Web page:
It’s especially important in analogous and parametric estimations because you’re making significant assumptions, and that should be documented. These assumptions and restraints are important because they fill in the lack of information that you have when creating the estimate.
How to Gain Approval for Technology Budgets
Oftentimes, finance, accounting, or sometimes HR sees an issue, a need, or an upgrade that needs to happen before the IT department does.
Maybe the sales team needs better forecasting tools. They’ll discuss their needs with finance, come up with what makes sense financially and practically for the business, then bring that information to the IT department for implementation.
The IT team is then involved in assessing and scoping the project, which, as we’ve learned, directly influences the budget.
When it comes time to present your findings, the best approach is a balanced approach. The stakeholder might believe they want a certain product, but your findings indicate that another is a better fit for your business.
You can’t just tell the stakeholder that’s the case — you need to convince them. Create a business case that shows the costs and benefits of each, and explain why cost or benefit is better or worse for one than the other.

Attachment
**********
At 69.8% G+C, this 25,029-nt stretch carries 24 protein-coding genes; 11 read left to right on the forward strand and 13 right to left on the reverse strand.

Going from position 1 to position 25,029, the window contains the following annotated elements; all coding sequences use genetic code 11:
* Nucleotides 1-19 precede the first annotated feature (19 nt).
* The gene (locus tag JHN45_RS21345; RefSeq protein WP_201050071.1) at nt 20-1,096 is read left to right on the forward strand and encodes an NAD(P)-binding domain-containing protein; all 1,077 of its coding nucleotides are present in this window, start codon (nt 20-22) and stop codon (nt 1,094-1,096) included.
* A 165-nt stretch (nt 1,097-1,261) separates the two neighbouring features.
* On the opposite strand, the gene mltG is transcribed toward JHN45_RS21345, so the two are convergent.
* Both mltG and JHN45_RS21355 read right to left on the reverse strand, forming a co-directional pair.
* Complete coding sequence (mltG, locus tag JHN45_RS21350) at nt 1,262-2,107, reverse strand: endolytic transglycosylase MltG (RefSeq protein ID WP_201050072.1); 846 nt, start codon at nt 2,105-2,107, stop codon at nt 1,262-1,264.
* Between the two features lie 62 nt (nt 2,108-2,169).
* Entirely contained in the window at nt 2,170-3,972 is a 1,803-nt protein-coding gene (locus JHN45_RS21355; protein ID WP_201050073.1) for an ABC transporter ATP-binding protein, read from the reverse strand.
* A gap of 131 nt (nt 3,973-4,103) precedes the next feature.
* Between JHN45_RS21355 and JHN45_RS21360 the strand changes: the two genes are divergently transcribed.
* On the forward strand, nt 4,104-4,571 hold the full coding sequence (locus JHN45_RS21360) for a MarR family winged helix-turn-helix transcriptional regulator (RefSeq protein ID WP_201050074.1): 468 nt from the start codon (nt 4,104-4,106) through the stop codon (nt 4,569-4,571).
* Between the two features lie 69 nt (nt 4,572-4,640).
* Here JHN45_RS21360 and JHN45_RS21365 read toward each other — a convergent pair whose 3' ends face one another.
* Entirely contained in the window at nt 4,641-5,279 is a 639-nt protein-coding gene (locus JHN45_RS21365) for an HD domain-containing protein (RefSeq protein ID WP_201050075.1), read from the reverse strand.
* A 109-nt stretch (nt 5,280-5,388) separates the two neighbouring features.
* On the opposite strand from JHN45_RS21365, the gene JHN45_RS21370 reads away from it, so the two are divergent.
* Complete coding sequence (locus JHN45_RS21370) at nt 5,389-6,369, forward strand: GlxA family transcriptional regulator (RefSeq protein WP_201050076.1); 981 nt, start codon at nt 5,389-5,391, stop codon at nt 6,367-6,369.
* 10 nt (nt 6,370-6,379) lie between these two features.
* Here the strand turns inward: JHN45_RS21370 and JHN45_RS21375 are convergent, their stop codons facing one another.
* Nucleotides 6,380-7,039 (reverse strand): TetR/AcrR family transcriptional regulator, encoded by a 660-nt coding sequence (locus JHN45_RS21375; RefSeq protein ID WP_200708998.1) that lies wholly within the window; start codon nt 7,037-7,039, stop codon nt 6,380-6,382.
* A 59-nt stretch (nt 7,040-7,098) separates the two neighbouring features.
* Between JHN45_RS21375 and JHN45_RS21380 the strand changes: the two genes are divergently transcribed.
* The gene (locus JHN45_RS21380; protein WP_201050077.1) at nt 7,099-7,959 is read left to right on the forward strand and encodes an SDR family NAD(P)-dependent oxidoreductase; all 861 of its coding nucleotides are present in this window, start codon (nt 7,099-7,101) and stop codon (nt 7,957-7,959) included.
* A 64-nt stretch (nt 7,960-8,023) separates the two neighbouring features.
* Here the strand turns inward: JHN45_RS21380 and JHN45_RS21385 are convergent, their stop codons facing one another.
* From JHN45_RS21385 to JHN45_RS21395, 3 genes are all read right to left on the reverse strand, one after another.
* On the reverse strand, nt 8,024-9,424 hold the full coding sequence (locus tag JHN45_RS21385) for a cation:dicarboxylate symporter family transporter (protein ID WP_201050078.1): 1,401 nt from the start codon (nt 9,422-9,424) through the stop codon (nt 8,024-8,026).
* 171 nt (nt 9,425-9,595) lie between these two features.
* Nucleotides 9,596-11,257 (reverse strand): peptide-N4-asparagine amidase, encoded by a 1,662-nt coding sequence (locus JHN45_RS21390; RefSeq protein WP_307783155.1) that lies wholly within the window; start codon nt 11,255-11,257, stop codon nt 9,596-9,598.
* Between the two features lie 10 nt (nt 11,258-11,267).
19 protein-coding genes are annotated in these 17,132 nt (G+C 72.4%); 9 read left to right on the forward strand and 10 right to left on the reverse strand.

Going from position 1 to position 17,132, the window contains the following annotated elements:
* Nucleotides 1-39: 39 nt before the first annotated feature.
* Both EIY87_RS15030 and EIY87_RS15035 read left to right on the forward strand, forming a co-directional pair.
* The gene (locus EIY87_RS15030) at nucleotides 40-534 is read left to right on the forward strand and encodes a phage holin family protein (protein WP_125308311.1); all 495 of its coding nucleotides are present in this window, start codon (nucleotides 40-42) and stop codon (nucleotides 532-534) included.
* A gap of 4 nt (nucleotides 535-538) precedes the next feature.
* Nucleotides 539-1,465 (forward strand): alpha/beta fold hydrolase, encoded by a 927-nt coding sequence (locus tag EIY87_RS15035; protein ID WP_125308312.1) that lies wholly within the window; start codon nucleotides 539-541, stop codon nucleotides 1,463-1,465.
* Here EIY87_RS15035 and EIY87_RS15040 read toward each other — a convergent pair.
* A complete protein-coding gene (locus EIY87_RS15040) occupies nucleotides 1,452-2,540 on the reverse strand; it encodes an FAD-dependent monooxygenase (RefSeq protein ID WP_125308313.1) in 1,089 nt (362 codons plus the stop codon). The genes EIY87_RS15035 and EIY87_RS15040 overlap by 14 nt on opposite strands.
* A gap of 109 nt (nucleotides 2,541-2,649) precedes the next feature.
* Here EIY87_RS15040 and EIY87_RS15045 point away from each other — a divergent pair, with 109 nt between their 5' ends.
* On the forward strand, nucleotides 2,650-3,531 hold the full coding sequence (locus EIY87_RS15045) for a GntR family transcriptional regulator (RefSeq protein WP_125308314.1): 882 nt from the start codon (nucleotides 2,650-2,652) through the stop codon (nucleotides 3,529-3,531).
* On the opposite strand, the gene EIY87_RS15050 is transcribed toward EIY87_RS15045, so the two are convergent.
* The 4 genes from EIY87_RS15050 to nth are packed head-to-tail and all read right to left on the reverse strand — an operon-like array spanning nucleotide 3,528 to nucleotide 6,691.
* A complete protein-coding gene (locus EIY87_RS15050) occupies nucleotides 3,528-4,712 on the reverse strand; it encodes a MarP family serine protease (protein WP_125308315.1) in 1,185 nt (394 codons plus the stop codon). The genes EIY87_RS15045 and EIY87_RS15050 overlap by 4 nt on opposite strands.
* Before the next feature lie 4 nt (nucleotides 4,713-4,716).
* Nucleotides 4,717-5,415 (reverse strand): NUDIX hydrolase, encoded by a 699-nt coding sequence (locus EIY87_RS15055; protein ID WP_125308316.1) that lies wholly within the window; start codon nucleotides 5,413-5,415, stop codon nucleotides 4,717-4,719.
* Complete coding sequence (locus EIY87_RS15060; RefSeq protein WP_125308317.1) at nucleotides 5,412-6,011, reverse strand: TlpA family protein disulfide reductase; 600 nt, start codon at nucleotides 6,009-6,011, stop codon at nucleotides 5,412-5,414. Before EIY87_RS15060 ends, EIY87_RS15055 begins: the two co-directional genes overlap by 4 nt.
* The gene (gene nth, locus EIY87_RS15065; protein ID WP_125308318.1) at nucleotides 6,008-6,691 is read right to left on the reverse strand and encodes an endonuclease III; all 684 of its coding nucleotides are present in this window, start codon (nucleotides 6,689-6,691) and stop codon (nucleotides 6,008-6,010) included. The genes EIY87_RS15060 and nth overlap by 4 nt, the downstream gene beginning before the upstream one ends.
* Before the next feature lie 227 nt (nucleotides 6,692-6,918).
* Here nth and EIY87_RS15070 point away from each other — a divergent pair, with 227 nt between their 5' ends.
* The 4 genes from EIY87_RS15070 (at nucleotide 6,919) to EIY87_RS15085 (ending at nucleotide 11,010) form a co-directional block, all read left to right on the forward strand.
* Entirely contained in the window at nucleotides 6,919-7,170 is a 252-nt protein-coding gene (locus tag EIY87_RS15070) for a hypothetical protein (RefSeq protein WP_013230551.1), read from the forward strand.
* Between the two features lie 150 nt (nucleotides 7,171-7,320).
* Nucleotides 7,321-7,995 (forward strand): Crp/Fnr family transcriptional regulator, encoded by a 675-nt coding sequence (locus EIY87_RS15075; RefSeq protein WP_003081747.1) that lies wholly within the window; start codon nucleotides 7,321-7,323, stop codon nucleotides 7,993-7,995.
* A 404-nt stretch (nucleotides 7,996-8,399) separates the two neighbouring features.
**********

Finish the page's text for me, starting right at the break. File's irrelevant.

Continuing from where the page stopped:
That’s really where you always want to focus. On the whole, the stakeholder isn’t going to be concerned with the technology itself — they’ll be concerned with the business case for that technology. Cost and return.
What the impact will be on your resources, your workforce, and your bottom line. If you can paint a picture of added profit thanks to one technology over another, that’s better than advocating for the technological capabilities of the product.
This is where things get tricky. You could as easily deal with a stakeholder that wants the cheapest solution so the cost as low, as one that wants the most expensive just because they assume it’s best.
Your job is to get rid of those preconceived notions and explain why a solution in the middle might be the best choice for your business.
Ask yourself these questions to inform your pitch for a technology budget:
– Why do we want this technology?
– Where is the business trying to go?
– What will this technology do? What are the strengths and weaknesses?
– What is the cost of the technology? What is the ROI?
– How will this technology impact the work force?
Always get back to the business, strategy, and what the needs are. Wherever possible use dollars and cents to justify your case. Where that’s not possible, use business needs to justify your case.
You’re a technology manager and you’re interested in capabilities — the stakeholder likely isn’t, they’re interested in how it will impact the business. Always keep that in mind.
If you’ve properly estimated cost then getting budget approved will be that much easier.
However, the cost estimate alone won’t be enough to justify budget. You need to sell the stakeholders on your pitch, and you do that by illustrating what the technology will do for the company, its employees, and the bottom line.